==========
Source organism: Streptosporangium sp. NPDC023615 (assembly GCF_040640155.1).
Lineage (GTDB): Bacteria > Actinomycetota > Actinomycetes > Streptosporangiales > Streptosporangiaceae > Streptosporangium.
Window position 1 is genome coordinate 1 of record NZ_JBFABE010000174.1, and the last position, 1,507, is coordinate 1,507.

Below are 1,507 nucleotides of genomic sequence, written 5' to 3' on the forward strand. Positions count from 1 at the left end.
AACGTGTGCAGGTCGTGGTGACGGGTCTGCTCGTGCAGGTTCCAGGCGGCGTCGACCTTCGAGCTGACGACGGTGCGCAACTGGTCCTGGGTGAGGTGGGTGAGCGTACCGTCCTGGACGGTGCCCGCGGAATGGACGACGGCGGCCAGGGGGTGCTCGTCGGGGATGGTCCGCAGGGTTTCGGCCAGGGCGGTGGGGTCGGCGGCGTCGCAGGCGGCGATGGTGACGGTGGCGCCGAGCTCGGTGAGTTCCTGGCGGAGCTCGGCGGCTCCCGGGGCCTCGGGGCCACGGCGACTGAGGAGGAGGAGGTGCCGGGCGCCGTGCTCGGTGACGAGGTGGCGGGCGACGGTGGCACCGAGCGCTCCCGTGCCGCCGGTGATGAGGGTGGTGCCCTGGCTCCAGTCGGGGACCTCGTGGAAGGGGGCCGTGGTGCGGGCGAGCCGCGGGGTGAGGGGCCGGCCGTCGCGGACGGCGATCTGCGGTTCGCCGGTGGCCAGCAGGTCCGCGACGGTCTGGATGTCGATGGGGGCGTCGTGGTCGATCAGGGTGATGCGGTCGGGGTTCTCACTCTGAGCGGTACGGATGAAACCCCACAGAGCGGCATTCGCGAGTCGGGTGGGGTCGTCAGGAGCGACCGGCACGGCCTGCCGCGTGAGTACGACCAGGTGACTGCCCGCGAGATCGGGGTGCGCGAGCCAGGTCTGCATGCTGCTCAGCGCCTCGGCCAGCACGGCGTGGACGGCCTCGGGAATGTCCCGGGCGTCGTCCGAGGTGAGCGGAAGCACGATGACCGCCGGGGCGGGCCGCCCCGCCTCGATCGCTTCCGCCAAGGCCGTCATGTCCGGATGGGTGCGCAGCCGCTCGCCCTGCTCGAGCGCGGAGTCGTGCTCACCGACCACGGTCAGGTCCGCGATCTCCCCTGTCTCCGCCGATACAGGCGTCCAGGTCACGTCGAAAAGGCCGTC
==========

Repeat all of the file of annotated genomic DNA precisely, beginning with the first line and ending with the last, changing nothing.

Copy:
Source organism: Streptosporangium sp. NPDC023615 (assembly GCF_040640155.1).
Lineage (GTDB): Bacteria > Actinomycetota > Actinomycetes > Streptosporangiales > Streptosporangiaceae > Streptosporangium.
Window position 1 is genome coordinate 1 of record NZ_JBFABE010000174.1, and the last position, 1,507, is coordinate 1,507.

Below are 1,507 nucleotides of genomic sequence, written 5' to 3' on the forward strand. Positions count from 1 at the left end.
AACGTGTGCAGGTCGTGGTGACGGGTCTGCTCGTGCAGGTTCCAGGCGGCGTCGACCTTCGAGCTGACGACGGTGCGCAACTGGTCCTGGGTGAGGTGGGTGAGCGTACCGTCCTGGACGGTGCCCGCGGAATGGACGACGGCGGCCAGGGGGTGCTCGTCGGGGATGGTCCGCAGGGTTTCGGCCAGGGCGGTGGGGTCGGCGGCGTCGCAGGCGGCGATGGTGACGGTGGCGCCGAGCTCGGTGAGTTCCTGGCGGAGCTCGGCGGCTCCCGGGGCCTCGGGGCCACGGCGACTGAGGAGGAGGAGGTGCCGGGCGCCGTGCTCGGTGACGAGGTGGCGGGCGACGGTGGCACCGAGCGCTCCCGTGCCGCCGGTGATGAGGGTGGTGCCCTGGCTCCAGTCGGGGACCTCGTGGAAGGGGGCCGTGGTGCGGGCGAGCCGCGGGGTGAGGGGCCGGCCGTCGCGGACGGCGATCTGCGGTTCGCCGGTGGCCAGCAGGTCCGCGACGGTCTGGATGTCGATGGGGGCGTCGTGGTCGATCAGGGTGATGCGGTCGGGGTTCTCACTCTGAGCGGTACGGATGAAACCCCACAGAGCGGCATTCGCGAGTCGGGTGGGGTCGTCAGGAGCGACCGGCACGGCCTGCCGCGTGAGTACGACCAGGTGACTGCCCGCGAGATCGGGGTGCGCGAGCCAGGTCTGCATGCTGCTCAGCGCCTCGGCCAGCACGGCGTGGACGGCCTCGGGAATGTCCCGGGCGTCGTCCGAGGTGAGCGGAAGCACGATGACCGCCGGGGCGGGCCGCCCCGCCTCGATCGCTTCCGCCAAGGCCGTCATGTCCGGATGGGTGCGCAGCCGCTCGCCCTGCTCGAGCGCGGAGTCGTGCTCACCGACCACGGTCAGGTCCGCGATCTCCCCTGTCTCCGCCGATACAGGCGTCCAGGTCACGTCGAAAAGGCCGTC